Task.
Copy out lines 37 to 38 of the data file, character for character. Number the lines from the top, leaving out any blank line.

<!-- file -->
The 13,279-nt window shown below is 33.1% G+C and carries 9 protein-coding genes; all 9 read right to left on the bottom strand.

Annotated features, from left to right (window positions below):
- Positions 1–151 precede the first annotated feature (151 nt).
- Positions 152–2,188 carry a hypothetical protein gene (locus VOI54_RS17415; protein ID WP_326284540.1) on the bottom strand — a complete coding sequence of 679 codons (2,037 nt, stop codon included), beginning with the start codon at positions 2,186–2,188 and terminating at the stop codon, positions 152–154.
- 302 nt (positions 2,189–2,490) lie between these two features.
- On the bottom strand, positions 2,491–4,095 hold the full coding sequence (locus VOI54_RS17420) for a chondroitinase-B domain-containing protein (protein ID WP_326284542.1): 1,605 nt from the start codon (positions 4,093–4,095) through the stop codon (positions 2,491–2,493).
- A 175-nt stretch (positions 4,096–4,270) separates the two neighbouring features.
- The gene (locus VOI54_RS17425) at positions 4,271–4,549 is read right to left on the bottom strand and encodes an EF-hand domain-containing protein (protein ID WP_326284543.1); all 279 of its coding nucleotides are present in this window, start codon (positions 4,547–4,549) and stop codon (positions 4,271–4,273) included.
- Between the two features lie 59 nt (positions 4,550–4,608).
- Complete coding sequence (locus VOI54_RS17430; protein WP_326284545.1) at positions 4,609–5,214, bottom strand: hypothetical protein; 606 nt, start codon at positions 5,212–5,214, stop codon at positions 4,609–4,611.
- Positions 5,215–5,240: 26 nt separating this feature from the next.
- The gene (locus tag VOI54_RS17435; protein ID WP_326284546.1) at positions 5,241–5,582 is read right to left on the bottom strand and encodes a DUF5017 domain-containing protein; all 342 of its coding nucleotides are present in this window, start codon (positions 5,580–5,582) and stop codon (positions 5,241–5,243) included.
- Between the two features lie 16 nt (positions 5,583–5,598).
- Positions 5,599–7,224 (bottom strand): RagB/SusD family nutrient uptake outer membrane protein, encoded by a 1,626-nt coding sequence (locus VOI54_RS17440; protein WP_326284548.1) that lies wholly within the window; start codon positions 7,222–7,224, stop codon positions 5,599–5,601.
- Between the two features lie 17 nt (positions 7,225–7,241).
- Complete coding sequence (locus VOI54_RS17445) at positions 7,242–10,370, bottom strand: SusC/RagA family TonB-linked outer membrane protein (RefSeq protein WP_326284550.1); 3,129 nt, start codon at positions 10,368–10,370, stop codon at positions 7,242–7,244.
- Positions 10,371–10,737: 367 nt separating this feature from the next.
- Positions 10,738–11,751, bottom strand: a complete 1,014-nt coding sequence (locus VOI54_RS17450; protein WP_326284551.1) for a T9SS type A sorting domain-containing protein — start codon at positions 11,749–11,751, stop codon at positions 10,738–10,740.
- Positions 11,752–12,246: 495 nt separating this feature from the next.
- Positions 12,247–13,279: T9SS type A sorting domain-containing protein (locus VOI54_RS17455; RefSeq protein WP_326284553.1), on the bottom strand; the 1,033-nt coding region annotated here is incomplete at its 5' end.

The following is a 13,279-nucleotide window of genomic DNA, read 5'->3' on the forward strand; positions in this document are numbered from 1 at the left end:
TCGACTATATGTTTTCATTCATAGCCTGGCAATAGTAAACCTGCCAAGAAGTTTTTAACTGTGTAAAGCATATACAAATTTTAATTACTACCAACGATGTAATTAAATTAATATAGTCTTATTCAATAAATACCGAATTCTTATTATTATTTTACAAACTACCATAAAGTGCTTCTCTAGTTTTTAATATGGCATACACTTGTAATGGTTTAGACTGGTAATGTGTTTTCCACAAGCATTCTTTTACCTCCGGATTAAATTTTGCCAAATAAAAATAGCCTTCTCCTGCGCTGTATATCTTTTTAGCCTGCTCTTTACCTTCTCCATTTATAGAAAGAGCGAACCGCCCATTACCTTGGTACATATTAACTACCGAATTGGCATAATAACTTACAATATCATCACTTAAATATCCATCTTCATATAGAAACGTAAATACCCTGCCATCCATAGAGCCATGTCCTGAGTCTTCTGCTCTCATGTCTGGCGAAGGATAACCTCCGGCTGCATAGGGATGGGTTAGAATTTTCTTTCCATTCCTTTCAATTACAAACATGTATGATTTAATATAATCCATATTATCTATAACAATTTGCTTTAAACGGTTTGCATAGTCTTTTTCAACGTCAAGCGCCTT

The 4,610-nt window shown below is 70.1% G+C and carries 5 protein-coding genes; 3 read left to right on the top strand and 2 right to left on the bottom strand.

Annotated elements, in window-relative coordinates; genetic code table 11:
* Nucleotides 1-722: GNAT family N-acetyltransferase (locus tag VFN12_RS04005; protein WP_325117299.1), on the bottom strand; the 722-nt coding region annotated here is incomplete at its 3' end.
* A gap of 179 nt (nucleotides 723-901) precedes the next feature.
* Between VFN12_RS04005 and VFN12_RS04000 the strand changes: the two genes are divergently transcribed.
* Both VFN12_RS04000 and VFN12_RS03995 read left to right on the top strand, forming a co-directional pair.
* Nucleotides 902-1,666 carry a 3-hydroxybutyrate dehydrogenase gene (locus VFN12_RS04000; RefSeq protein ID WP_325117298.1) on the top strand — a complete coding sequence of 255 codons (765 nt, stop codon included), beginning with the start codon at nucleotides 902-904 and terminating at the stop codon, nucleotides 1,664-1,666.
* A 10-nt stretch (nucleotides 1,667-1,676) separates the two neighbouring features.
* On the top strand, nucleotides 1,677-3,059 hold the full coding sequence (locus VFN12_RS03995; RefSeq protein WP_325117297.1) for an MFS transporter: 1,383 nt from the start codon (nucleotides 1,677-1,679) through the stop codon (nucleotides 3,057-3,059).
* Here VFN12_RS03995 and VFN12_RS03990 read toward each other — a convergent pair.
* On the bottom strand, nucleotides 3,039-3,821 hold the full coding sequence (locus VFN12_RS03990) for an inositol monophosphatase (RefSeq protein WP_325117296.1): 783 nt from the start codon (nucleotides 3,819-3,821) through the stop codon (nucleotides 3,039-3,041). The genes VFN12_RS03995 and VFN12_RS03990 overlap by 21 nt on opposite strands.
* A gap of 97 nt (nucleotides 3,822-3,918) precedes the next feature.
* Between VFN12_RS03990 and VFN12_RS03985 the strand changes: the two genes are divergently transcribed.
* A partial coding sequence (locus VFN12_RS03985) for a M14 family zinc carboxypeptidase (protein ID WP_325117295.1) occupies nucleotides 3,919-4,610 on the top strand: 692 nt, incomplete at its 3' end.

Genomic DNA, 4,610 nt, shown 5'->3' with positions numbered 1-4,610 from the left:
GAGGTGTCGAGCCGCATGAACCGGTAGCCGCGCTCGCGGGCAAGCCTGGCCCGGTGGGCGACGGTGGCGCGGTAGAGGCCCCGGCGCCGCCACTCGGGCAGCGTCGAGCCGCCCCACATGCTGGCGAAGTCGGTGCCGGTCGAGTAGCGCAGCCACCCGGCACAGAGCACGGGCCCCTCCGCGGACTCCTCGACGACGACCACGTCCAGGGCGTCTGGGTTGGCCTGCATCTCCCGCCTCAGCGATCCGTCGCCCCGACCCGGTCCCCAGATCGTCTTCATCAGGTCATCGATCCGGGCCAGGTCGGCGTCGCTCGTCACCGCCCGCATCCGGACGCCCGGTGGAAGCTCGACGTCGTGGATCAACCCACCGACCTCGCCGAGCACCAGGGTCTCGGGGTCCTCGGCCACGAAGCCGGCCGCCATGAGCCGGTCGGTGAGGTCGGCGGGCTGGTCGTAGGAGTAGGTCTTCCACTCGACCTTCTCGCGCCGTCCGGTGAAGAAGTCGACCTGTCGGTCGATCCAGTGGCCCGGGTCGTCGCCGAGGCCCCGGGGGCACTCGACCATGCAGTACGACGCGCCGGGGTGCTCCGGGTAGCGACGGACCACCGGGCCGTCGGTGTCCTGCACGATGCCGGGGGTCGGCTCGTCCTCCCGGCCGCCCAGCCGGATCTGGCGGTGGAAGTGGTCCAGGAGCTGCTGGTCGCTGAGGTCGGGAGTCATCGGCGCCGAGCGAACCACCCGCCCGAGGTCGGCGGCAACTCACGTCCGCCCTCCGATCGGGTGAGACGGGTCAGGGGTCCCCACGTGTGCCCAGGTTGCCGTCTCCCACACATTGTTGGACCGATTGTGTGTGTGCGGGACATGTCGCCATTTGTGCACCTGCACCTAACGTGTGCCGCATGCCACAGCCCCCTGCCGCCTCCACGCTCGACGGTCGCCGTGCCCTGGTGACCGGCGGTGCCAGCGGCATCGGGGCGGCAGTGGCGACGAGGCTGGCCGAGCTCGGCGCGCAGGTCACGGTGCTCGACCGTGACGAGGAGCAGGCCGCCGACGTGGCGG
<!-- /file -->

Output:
Genomic DNA, 4,610 nt, shown 5'->3' with positions numbered 1-4,610 from the left:
GAGGTGTCGAGCCGCATGAACCGGTAGCCGCGCTCGCGGGCAAGCCTGGCCCGGTGGGCGACGGTGGCGCGGTAGAGGCCCCGGCGCCGCCACTCGGGCAGCGTCGAGCCGCCCCACATGCTGGCGAAGTCGGTGCCGGTCGAGTAGCGCAGCCACCCGGCACAGAGCACGGGCCCCTCCGCGGACTCCTCGACGACGACCACGTCCAGGGCGTCTGGGTTGGCCTGCATCTCCCGCCTCAGCGATCCGTCGCCCCGACCCGGTCCCCAGATCGTCTTCATCAGGTCATCGATCCGGGCCAGGTCGGCGTCGCTCGTCACCGCCCGCATCCGGACGCCCGGTGGAAGCTCGACGTCGTGGATCAACCCACCGACCTCGCCGAGCACCAGGGTCTCGGGGTCCTCGGCCACGAAGCCGGCCGCCATGAGCCGGTCGGTGAGGTCGGCGGGCTGGTCGTAGGAGTAGGTCTTCCACTCGACCTTCTCGCGCCGTCCGGTGAAGAAGTCGACCTGTCGGTCGATCCAGTGGCCCGGGTCGTCGCCGAGGCCCCGGGGGCACTCGACCATGCAGTACGACGCGCCGGGGTGCTCCGGGTAGCGACGGACCACCGGGCCGTCGGTGTCCTGCACGATGCCGGGGGTCGGCTCGTCCTCCCGGCCGCCCAGCCGGATCTGGCGGTGGAAGTGGTCCAGGAGCTGCTGGTCGCTGAGGTCGGGAGTCATCGGCGCCGAGCGAACCACCCGCCCGAGGTCGGCGGCAACTCACGTCCGCCCTCCGATCGGGTGAGACGGGTCAGGGGTCCCCACGTGTGCCCAGGTTGCCGTCTCCCACACATTGTTGGACCGATTGTGTGTGTGCGGGACATGTCGCCATTTGTGCACCTGCACCTAACGTGTGCCGCATGCCACAGCCCCCTGCCGCCTCCACGCTCGACGGTCGCCGTGCCCTGGTGACCGGCGGTGCCAGCGGCATCGGGGCGGCAGTGGCGACGAGGCTGGCCGAGCTCGGCGCGCAGGTCACGGTGCTCGACCGTGACGAGGAGCAGGCCGCCGACGTGGCGG